The way she closed her eyes in bliss had me shifting in my seat, adjusting my suddenly hardening erection while trying to keep my mind out of the gutter. Not so helpful images of other things that might make her react like that filled my mind, her eyes closed, lost in pleasure.

“I was curious as a cat, of course. I pestered Delphine with questions - what was in the box, where did it come from, could I have one? She just laughed and told me to be patient, that she’d share her treasure with the whole town at storytime that afternoon.”


Liv nodded. “She was always travelling, always bringing back stories and souvenirs from her time away from town. She would gather everyone who cared to listen to her in the town gazebo the day she returned and basically hold court over us all.” She chuckled. “Not that it took much for her to captivate me and my big imagination. Waiting was nothing short of torture for me.”

My sister had been exactly the same. She wanted everything right then and there. If they’d have invented teleportation, she would have been the first person offering herself up as a test dummy.

“By the time three o’clock rolled around, half the town had squeezed into the gazebo, all of us eager for a taste of whatever was in that mysterious box.”

“And then she opened it?”

“And then she opened it,” Liv confirmed, her voice hushed with remembered awe. “And I swear, Lewis, I’ve never seen anything so beautiful in my life.”

She groaned and yet again I had to adjust myself.

“They tasted like a dream. The second that peach cobbler touched my tongue, I knew I’d found my soulmate in pastry form. It was everything good in this world.” She sighed happily, lost in the memory. “From that day on, I was hooked. I begged my mama to learn how to make them, scoured every cookbook in the library for a recipe.”

“Did you find one?”

“Yes, but no matter how much I tried, I couldn’t recreate it.” She continued to smile, unfazed by her inability to master the pastry. “Mama, seeing how frustrated I got with my failure, talked Hattie, our local baker, into taking a whack at it.”

“And did she succeed?”

“Well, of course.” She looked almost affronted at the question and I covered my mouth to hide my amusement. “Hattie Mayfield fails at nothing.”

“I’m sure.”

“She doesn’t.” Liv’s eyes narrowed.

“I believe you.” I squeezed her hand and her smile returned.

“Anyway, from that day on, they were all I would order when I went into Mayfield’s bakery. Right up until the day I left town.”

“A creature of habit, I see,” I teased, enjoying the way her nose scrunched up.

“Hey, when you know what you like, you stick with it,” she defended, pointing a playful finger at me. “You know what’s funny? The whole town knows when I’m back home, just by my mama’s bakery order.”


“Yep. My mama, she usually gets a croissant delivered every morning. But when I’m in town? She switches it up to cobbler. Says it’s her way of letting Jasmine Bay know their songbird has returned to the nest.”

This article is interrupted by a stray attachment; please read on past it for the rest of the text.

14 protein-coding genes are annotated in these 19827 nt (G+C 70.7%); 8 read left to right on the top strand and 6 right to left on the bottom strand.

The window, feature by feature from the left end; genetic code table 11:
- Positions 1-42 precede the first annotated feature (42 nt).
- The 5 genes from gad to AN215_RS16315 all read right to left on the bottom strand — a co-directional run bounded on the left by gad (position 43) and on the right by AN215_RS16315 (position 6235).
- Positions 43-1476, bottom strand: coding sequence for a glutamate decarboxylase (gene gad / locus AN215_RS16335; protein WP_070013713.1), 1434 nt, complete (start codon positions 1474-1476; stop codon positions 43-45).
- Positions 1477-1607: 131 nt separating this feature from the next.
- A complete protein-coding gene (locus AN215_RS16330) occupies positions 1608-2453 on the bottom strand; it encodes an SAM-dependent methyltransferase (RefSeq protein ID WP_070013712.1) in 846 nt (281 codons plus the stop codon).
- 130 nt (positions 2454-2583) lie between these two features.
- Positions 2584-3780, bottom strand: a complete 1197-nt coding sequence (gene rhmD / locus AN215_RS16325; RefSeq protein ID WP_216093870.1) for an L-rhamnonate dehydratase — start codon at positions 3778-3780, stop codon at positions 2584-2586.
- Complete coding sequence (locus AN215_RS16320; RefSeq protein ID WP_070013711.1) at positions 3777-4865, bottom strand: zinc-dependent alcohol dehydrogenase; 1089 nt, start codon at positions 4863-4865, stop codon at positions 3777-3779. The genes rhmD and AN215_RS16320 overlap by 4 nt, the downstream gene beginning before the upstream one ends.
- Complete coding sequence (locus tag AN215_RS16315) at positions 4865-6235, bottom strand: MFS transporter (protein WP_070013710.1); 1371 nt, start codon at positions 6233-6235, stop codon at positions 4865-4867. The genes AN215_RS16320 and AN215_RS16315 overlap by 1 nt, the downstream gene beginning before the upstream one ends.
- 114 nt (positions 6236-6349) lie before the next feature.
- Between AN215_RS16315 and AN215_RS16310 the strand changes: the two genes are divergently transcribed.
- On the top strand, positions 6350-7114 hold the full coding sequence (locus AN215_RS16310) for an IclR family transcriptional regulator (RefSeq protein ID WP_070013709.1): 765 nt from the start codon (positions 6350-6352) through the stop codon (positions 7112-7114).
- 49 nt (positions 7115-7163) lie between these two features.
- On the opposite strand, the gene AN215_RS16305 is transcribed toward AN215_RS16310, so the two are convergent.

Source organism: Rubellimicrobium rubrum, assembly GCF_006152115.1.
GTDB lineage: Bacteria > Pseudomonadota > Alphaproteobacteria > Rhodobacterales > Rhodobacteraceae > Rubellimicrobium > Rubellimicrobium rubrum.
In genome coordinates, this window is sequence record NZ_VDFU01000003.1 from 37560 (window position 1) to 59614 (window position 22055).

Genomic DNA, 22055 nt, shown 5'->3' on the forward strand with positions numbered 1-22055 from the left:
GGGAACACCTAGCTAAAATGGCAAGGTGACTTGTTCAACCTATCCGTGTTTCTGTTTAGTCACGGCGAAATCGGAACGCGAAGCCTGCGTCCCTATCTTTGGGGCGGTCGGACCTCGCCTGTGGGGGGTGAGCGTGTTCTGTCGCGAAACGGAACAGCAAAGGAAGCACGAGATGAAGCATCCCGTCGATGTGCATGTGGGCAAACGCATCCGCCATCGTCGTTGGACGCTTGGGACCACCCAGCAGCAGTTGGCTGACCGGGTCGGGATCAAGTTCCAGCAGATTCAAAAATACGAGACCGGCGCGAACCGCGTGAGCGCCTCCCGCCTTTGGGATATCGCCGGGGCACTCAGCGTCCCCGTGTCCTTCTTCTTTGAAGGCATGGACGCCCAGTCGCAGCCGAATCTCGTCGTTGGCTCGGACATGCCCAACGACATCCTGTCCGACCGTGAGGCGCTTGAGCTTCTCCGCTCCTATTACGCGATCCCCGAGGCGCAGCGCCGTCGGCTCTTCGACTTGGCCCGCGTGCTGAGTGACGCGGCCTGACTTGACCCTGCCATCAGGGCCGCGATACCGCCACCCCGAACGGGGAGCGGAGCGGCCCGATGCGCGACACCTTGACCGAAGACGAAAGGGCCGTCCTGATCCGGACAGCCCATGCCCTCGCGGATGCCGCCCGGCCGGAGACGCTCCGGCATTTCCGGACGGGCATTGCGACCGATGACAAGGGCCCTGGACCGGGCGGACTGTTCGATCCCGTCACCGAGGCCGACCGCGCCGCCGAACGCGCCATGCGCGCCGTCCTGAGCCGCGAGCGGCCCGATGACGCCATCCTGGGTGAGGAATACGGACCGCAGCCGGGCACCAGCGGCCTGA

“That sounds...” I shook my head, unable to form words with the image of an entire town abuzz with excitement, all because of a pastry order.

“Laugh all you want, but in a small town, that’s big news,” she said, her eyes dancing with mirth. “I swear, it’s like a real-life Stars Hollow sometimes.”

“I’ll have to visit sometime, see this magical peach cobbler for myself.”

Surprisingly, I meant it. I’d never been attracted to the small-town America image. Hell, I had run from my small-town Valley life as fast as I could. 

“Is that so?” she asked, her voice dropping an octave, her gaze locking with mine.

“Mhmm. I mean, after all this build-up, I think I deserve a taste, don’t you?” I knew we weren’t just talking about pastries anymore, and from the way her breath hitched, she knew it too.

“I think that could be arranged,” she murmured, leaning in until our faces were inches apart. “I’d be more than happy to give you a personal tour of Mayfield’s... among other things.”

I swallowed hard, my eyes dropping to her lips, my mind conjuring all sorts of images of her ‘personal tours.’ “I’ll hold you to that, cariad.”

She smiled, slow and sultry, her fingers tightening around mine. “Oh, I’m counting on it, rock star.”

The air between us crackled with tension, the anticipation building with every shared breath, every brush of skin on skin. It would be so easy to close the distance, to taste those tempting lips, to see if she was as sweet as the cobbler she praised.

“Last call!” the bartender announced, shattering the moment like a hammer to glass. “You don’t have to go home, but you can’t stay here.”

I blinked, the spell momentarily broken.

“Wow, guess we closed the place down, huh?” Liv glanced around, seeming as surprised as I was.

“Guess so,” I agreed, though every fibre of my being rebelled against the idea of letting her go. “Time flies when you’re in good company.”

She ducked her head, a pleased flush colouring her cheeks. “I’ll say. I can’t remember the last time I talked this much. My voice is going to hate me tomorrow.”

“Worth it though, right?” I raised a brow, hoping I wasn’t alone in feeling the undeniable pull between us.

Her gaze met mine, soft and warm with promise. “Definitely worth it.”

I settled the tab and we gathered our things, the air heavy with unspoken questions. What now? Where did we go from here?

* * *